Construction could hold key to economic revival post-COVID lockdown

Whatever your views on the relative merits of lifting lockdown measures while COVID-19 continues to live among us, it seems we are all agreed on one issue – it is a thriving construction industry that will give the clearest message that Britain is once again open for business.

In support of kickstarting building projects, the Government has issued revised planning guidelines aimed at helping the industry recover quickly to boost the wider economy.

And with leading figures in property development throwing their weight behind the idea of promoting planning applications based on the clear benefits construction projects provide in terms of job creation – particularly as we look set to head into a huge economic crisis with potential mass unemployment – the canvas seems ready for a new built environment to emerge.

As fewer people look set to work in traditional office spaces and remain in their home workspaces, the opportunity has arisen to develop energy efficient, eco-friendly, sustainable construction projects.

Never before has the environmental message been higher in the public psyche with such a drive from all quarters to see some relative good come from the horrors of the pandemic.

With high profile Government support, the construction industry could be a beacon for sustainable progress showing what is possible in the new era we’re heading into and how economies can actually prosper following environmentally friendly principles – and safe post-COVID working practices.

The UK Government has announced planning permission deadlines will be extended, planning appeals will be faster and builders will be allowed more flexible working hours following agreement with their local council.

Planning permission usually expires after three years if work has not started onsite but sites with consent that have an expiry date between the start of lockdown and the end of this year will now see their consent extended to 1 April 2021, meaning work that was temporarily disrupted by the pandemic will not stop altogether.

Without the new measures, the government estimates that by the end of this month, more than 400 residential permissions covering the development of more than 24,000 new homes would have expired.

The new guidelines also permanently grant the Planning Inspectorate (PINS) the ability to use more than one procedure – written representations, hearings and inquiries – at the same time when dealing with a planning appeal, enabling appeals to happen much faster – in some cases taking less than half the typical time.

Builders will be able to agree more flexible building site working hours with local councils making it easier to follow public health guidance onsite and by staggering builders’ arrival times, public transport will be less busy and the risk of infection will be reduced.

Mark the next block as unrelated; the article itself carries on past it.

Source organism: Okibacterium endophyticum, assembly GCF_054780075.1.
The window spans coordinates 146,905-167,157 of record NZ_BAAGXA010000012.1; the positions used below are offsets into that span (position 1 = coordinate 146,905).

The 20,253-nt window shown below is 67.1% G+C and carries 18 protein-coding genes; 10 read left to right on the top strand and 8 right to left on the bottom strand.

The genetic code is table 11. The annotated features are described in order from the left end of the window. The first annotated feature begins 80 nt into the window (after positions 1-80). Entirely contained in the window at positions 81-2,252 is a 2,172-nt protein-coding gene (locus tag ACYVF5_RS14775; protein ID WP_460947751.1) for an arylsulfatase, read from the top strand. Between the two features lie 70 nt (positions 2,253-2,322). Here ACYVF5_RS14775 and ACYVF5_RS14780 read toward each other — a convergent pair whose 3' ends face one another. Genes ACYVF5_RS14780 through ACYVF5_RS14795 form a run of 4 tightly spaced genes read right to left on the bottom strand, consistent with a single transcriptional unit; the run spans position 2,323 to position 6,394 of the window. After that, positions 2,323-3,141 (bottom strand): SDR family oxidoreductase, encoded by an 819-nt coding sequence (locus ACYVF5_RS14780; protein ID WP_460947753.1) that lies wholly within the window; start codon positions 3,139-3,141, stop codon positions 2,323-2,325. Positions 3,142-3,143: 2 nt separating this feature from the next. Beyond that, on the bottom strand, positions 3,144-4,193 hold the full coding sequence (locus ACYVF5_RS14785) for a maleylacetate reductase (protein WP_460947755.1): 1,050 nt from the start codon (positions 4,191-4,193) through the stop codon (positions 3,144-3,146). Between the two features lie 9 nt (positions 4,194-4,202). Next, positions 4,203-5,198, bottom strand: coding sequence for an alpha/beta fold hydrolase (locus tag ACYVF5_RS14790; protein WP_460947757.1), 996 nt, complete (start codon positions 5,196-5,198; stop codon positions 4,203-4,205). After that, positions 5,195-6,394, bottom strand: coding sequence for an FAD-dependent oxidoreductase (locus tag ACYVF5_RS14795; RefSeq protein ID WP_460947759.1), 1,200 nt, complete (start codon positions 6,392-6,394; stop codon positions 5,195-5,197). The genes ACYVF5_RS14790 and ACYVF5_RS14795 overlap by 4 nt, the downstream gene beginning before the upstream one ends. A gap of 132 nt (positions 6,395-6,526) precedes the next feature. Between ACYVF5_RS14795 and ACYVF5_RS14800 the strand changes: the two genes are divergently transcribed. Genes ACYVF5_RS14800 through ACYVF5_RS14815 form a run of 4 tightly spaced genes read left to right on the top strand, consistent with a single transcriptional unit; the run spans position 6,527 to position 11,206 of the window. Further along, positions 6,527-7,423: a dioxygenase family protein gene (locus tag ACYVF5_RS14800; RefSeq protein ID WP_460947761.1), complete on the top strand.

Housing Secretary Rt Hon Robert Jenrick MP said: ‘Taken together, these measures will help to keep workers safe and our economy moving as we work together to bounce back from the pandemic.’

Land and property prices appear to have held onto pre-COVID levels, experts report, but they predict significant reductions in the coming months.

Our own team has already identified the potential for a surge in developments converting unwanted office space into residential use as the work from home regime embeds itself further with social distancing measures too hard or costly to implement effectively and employees working smarter away from rigid office dwelling routines.

For those going back to work, a large programme of work has been undertaken to make buildings COVID secure with the opportunity taken to implement many efficient building practices as part of the overhaul.

Here at Syntegra, we are proud to say our range of services cover all of the above changes to the built environment – and we have used the enforced quiet pandemic period to introduce new areas of expertise to help companies address health and safety concerns arising from heightened awareness of workplace maintenance issues.

From overseeing initial commissioning work at the outset of a project, through navigating the planning process in accordance with building regulations and industry standards and best practice to conducting safety and efficiency assessments across all M&E systems, we are confident of the role we can play in moving he built environment to a healthier, more sustainable model in the ‘new normal’ environment.

For an initial consultation about how any of our services could benefit your project, please get in touch for an informal discussion.